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Gilroy
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December 6, 2022

Sean Anthony’s Refinishing owner retires after more than four decades

Sean Anthony Geiger, drill in hand, climbed up a ladder to take down a sign that had been fastened to a Church Street building for 35 years.

However, Geiger struggled to remove the screws in the weathered sign with the drill, as they had become too embedded to budge after so many decades. His son, Austin, took a stab at it but was unsuccessful.

So, Geiger grabbed a crowbar, and, wedging it between the building and sign, made one powerful pull. With a loud crack, the sign rolled off the building like a piece of butter, wood chips and screws falling to the ground.

At that moment, after an embrace between father and son, Sean Anthony’s Refinishing closed up shop May 13 after more than four decades.

Geiger said he broke the news of his retirement to his customers months ago, but they wanted to hear none of it.

“When I called and said, ‘I’m retiring, I’m closing up shop,’ they said, ‘You can’t do that, what am I going to do?’” Geiger said. “The reality is, I’m not the only guy in the area that does refinishing. You have to go research them … I’m sorry. All of them are sorry to see me go.”

As the name of his business implies, Geiger and his crew have refinished countless pieces of furniture, pianos, cabinets, church pews and any and all things made out of wood. Numerous Gilroyans, as well as those throughout the region, have taken their items to Sean Anthony’s for refinishing.

The crew has also worked on easily more than 3,000 pianos and 1,000 kitchens, Austin said, even staying in hotels for weeks on end for jobs that are far from home.

It specializes in refinishing pianos, with various area symphonies among its customers, and even completed a red piano for a Google facility.

One of the hardest jobs over the years was also one of the smallest: Geiger and his crew once reattached a broken hoof on a life-sized ceramic goat.

And the final project? Refinishing a Fender bass guitar Geiger rediscovered while cleaning out his 8505 Church St. shop.

Geiger got his first job as a refinisher in Campbell in the 1970s. But when a recession hit, Geiger was laid off.

“I couldn’t find a job, I had no money, so I decided, I should start my own business,” he said.

Geiger rented out a one-car garage in Campbell, where Sean Anthony’s Refinishing was born. After a few years there, Geiger and his family moved to Gilroy in 1983, and relocated the business to Swanston Lane before moving it to its final location in 1987.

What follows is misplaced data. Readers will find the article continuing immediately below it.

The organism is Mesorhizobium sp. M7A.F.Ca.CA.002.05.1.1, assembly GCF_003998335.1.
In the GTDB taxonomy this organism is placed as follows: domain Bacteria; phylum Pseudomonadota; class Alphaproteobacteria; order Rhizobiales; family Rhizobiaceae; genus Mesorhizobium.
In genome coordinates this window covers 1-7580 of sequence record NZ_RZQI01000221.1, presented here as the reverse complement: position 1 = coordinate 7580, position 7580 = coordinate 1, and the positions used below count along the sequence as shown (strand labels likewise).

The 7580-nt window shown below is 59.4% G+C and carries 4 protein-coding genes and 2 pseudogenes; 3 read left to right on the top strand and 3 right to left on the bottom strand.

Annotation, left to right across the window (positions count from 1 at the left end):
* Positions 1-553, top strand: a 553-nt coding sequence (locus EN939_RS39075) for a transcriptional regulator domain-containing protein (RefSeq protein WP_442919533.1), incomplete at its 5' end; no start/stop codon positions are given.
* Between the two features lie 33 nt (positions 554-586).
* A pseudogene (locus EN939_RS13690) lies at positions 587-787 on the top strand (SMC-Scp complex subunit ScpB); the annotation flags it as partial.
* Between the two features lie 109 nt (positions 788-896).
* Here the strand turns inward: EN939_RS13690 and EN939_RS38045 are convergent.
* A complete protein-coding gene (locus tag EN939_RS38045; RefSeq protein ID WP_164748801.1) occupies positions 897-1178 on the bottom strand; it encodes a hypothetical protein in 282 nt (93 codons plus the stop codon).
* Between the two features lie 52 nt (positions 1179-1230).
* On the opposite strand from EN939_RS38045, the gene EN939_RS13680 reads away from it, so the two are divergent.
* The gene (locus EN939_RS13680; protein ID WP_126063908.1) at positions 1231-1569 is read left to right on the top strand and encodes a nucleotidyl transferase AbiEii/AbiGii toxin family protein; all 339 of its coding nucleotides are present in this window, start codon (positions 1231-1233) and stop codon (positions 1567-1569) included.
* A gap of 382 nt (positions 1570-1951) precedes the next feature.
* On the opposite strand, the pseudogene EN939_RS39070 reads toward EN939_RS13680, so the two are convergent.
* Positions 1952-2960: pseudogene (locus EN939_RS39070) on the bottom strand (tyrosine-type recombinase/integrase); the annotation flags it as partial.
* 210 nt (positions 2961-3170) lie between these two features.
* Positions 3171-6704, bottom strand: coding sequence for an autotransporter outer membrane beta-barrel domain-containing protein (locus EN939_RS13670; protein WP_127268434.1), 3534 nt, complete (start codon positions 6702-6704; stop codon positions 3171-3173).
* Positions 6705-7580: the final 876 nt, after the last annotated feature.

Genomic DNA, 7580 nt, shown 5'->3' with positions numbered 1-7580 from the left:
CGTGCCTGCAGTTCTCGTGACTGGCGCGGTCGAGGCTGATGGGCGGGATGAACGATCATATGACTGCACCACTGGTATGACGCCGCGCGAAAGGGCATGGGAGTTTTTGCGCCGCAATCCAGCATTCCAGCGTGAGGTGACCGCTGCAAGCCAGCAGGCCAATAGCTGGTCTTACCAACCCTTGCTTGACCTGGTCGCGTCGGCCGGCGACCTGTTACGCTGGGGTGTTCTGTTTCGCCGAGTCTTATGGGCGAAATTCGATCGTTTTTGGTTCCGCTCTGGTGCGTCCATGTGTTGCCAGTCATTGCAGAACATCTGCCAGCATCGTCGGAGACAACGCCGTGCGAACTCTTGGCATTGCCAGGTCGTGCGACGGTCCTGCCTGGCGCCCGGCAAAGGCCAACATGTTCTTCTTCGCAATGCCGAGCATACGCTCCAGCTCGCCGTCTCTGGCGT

Sean Anthony Geiger Austin Sean Anthony's Refinishing
Sean Anthony Geiger (left) and his son Austin take down the last pieces of the sign at 8505 Church St. Photo: Erik Chalhoub

Geiger said the refinishing industry is on the decline, fueled by rising costs, stricter regulations and the throwaway culture that defines the current generation.

The labor-intensive line of work frequently resulted in 60- to 70-hour weeks, he said, adding that there used to be a healthy amount of refinishers in Gilroy, but now that number is dwindling in the region.

Geiger said he’s had about 15 different people work for him throughout his career, and is proud of the fact that many went on to open their own businesses.

“It’s been great to help people move up and become great citizens and hard workers,” he said.

Austin Geiger has worked for his father for the past 17 years, as manager of the shop and office. He praised his father for being supportive in his other endeavors, allowing him to also work as a musician.

“He’s the hardest-working person I know,” Austin said. “It’s been a great thing for me. He’s always been super supportive. I’ve been able to hang out with my dad all these years and also have the life I wanted.”

Family is the true story behind Sean Anthony’s Refinishing, Geiger said. He thanked his wife Cat Tucker, a manager at Applied Materials and former longtime Gilroy City Councilmember, for her support.

“My job was labor intensive with a low profit margin,” Geiger said. “In order for me to continue to do my business, buy a house, raise and put two kids through college, I could not have done that without my wife Cat Tucker working hard at her career. Without her, I could not have ever done this.”

Being there for his family will continue on in retirement. Geiger said he plans on remodeling his home’s bathroom, and helping his children with projects around their homes. He also wants to restore his 1959 MGA for the second time, and perhaps rehabilitate a piano.

“I plan to do it all at a very slow pace while enjoying myself,” he said. “Maybe take a trip or two. Just enjoy life.”

Erik Chalhoub
Erik Chalhoub joined Weeklys as an editor in 2019. Prior to his current position, Chalhoub worked at The Pajaronian in Watsonville for seven years, serving as managing editor from 2014-2019.

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